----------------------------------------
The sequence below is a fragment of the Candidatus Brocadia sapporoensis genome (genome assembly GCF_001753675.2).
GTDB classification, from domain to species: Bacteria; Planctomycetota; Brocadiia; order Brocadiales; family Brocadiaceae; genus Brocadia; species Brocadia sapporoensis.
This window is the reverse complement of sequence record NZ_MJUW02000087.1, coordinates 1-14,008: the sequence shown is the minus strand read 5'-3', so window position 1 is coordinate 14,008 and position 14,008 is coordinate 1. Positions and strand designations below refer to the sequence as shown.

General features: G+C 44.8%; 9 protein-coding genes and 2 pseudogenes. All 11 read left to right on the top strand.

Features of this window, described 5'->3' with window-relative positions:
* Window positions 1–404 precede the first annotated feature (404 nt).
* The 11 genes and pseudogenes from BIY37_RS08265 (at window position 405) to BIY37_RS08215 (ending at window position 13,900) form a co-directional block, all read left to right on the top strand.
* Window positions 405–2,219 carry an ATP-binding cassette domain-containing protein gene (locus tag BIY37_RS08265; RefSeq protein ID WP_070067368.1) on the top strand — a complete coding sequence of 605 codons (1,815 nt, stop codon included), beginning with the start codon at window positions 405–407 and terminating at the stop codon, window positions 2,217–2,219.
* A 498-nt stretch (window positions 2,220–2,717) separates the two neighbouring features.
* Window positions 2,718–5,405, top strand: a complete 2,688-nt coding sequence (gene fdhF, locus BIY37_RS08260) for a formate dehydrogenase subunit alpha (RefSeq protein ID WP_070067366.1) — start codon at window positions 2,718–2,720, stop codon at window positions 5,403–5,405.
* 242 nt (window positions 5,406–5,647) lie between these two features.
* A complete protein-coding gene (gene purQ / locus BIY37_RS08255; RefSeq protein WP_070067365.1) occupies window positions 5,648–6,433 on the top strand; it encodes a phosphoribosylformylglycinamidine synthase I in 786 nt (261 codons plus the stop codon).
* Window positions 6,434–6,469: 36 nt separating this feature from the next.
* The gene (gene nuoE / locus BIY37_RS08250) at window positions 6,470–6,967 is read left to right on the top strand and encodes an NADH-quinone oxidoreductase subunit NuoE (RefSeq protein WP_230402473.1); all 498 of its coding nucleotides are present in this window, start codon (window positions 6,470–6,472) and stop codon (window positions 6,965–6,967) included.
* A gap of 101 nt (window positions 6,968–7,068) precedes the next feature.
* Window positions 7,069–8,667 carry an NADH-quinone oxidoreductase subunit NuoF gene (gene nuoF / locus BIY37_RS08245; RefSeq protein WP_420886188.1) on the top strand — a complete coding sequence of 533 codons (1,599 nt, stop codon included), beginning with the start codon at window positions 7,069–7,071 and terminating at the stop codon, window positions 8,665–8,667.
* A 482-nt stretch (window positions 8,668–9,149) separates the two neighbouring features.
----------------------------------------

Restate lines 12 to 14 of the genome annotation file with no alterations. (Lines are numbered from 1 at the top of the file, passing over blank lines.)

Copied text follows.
* A complete protein-coding gene (gene purQ / locus BIY37_RS08255; RefSeq protein WP_070067365.1) occupies window positions 5,648–6,433 on the top strand; it encodes a phosphoribosylformylglycinamidine synthase I in 786 nt (261 codons plus the stop codon).
* Window positions 6,434–6,469: 36 nt separating this feature from the next.
* The gene (gene nuoE / locus BIY37_RS08250) at window positions 6,470–6,967 is read left to right on the top strand and encodes an NADH-quinone oxidoreductase subunit NuoE (RefSeq protein WP_230402473.1); all 498 of its coding nucleotides are present in this window, start codon (window positions 6,470–6,472) and stop codon (window positions 6,965–6,967) included.